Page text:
The Rise and Fall of United Grain Growers

Cooperatives, Market Regulation, and Free Enterprise

Table of contents


Part 1: Birth and Growth
1 The Partridge and Crerar Years, 1906–29
2 The Law Years, 1930–47
3 A First Retrospective

Part 2: Maturity and Decline
4 The Brownlee Years, 1948–60
5 The Runciman Years, 1961–81
6 The Hehn Years, 1982–90
7 A Second Retrospective

Part 3: Demise
8 The Last Years, 1991–2007
9 The Takeover: How It Happened
10 The Takeover: The Argument In Favour
11 The Takeover: The Argument Against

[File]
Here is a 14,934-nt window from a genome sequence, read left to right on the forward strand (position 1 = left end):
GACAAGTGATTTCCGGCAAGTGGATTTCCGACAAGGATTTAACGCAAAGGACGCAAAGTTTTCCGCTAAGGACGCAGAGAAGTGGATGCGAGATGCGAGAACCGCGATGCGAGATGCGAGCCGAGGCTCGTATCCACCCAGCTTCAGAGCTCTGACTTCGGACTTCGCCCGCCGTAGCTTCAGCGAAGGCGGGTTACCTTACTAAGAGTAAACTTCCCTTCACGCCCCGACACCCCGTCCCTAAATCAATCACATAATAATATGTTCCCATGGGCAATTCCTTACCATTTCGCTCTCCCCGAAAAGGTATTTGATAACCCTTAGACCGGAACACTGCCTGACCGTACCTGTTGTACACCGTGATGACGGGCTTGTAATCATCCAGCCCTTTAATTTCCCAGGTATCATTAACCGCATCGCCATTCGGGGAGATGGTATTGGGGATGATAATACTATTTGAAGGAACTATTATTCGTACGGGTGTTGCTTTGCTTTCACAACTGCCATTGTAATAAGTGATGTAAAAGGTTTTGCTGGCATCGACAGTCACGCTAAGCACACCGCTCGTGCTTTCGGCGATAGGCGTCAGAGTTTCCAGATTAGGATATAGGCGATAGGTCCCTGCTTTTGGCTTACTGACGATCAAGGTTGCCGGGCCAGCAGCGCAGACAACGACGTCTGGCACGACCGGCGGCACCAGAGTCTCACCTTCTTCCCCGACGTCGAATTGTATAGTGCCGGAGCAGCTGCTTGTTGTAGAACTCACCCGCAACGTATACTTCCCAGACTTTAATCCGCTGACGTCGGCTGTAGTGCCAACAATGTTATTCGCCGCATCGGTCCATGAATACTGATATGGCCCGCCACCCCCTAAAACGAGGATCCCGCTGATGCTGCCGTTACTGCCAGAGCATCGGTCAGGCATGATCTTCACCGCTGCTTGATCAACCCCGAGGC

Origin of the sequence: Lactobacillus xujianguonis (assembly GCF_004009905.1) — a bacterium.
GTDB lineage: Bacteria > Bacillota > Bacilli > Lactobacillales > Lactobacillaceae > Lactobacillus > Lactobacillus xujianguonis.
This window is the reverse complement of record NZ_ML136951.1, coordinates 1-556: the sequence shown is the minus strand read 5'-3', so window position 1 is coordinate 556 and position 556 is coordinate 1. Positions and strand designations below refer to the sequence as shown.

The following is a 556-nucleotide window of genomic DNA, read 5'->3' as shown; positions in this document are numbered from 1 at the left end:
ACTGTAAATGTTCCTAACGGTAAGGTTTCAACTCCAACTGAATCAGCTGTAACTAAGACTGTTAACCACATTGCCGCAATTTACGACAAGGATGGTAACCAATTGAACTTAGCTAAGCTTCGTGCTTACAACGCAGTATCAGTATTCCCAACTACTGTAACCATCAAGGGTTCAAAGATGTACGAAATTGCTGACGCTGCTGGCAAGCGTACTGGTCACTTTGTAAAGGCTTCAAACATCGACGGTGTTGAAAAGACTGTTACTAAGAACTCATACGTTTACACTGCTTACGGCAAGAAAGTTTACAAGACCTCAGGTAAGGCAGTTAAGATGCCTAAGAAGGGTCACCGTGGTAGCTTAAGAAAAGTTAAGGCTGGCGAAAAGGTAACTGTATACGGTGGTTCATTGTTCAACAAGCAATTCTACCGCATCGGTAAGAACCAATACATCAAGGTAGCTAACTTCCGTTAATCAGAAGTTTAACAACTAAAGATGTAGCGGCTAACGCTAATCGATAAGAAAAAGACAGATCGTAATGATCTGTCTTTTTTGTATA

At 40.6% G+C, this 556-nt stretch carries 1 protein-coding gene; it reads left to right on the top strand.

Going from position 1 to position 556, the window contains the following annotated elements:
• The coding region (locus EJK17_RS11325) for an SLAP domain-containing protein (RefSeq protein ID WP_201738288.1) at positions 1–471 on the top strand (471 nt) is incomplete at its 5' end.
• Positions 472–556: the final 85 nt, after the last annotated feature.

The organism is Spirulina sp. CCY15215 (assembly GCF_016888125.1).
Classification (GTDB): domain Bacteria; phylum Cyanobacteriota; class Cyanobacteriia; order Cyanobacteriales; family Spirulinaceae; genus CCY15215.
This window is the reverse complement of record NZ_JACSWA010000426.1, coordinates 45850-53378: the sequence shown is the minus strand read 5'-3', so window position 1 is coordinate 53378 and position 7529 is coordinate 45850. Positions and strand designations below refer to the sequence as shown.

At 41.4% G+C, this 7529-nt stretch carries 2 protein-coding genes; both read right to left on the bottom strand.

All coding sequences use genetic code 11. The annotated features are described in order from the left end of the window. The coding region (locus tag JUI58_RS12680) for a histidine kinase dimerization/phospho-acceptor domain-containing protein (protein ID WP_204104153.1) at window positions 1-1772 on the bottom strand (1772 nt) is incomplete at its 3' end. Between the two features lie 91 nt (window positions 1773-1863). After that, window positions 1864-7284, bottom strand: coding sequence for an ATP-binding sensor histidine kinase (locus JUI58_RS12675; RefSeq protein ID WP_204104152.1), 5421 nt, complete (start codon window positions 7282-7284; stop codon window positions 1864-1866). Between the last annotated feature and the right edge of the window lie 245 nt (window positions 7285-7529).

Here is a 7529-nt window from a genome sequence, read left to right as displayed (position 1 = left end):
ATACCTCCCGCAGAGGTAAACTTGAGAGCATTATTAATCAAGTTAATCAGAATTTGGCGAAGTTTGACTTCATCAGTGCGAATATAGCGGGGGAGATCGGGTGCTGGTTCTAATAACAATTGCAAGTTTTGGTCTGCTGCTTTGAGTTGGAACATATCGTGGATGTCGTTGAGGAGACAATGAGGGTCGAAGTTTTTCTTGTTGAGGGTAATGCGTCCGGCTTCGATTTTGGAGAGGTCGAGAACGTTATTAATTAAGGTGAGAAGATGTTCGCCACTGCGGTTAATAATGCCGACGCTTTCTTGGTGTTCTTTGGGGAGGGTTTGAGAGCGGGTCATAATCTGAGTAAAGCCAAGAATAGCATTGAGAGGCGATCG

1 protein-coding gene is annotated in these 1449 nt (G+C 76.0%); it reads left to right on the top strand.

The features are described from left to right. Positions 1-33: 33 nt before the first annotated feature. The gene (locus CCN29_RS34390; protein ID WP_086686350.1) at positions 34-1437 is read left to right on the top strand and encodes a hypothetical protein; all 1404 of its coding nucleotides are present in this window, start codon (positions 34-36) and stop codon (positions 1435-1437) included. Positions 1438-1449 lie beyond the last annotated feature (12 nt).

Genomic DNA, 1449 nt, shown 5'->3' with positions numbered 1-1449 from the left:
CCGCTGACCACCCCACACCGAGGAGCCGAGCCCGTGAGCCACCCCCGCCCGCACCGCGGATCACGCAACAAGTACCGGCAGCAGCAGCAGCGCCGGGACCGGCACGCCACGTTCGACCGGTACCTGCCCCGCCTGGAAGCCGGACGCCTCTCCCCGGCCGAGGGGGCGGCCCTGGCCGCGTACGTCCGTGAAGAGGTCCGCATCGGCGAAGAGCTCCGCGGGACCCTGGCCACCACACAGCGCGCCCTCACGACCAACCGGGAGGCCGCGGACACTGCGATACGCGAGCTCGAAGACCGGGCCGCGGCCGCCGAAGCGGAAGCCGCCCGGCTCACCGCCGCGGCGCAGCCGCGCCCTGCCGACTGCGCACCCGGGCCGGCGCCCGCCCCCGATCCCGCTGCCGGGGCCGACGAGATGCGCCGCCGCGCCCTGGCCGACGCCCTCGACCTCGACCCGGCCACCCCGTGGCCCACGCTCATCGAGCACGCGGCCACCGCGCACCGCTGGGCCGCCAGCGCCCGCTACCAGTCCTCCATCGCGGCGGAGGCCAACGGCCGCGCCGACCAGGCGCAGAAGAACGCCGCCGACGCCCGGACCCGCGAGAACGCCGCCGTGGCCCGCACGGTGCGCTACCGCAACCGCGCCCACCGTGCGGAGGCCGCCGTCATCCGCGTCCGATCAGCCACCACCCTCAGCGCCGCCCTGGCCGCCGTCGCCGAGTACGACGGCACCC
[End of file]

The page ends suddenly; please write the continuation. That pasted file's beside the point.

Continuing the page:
12 The Takeover: A Legal Perspective
13 Why the Takeover Happened: A Business Historian’s Perspective

A Concluding Retrospective


For much of the 20th century, United Grain Growers was one of the major forces in Canadian agriculture. Founded in 1906, for much of its history UGG worked to give western farmers a “third way” between the competing poles of cooperatives like the Saskatchewan Wheat Pool and the private sector. At its peak, more than 800 UGG elevators dotted the Canadian prairies and the company had become a part of western Canada’s cultural psyche. The UGG’s history illuminates many of the intense debates over policy and philosophy that dominated the grain industry.


“In The Rise and Fall of United Grain Growers, Paul D. Earl traces the history of the Winnipeg-based co-operative grain marketing company from its origins in 1906 to its fall in a corporate takeover a hundred years later.”

- Lyle Dick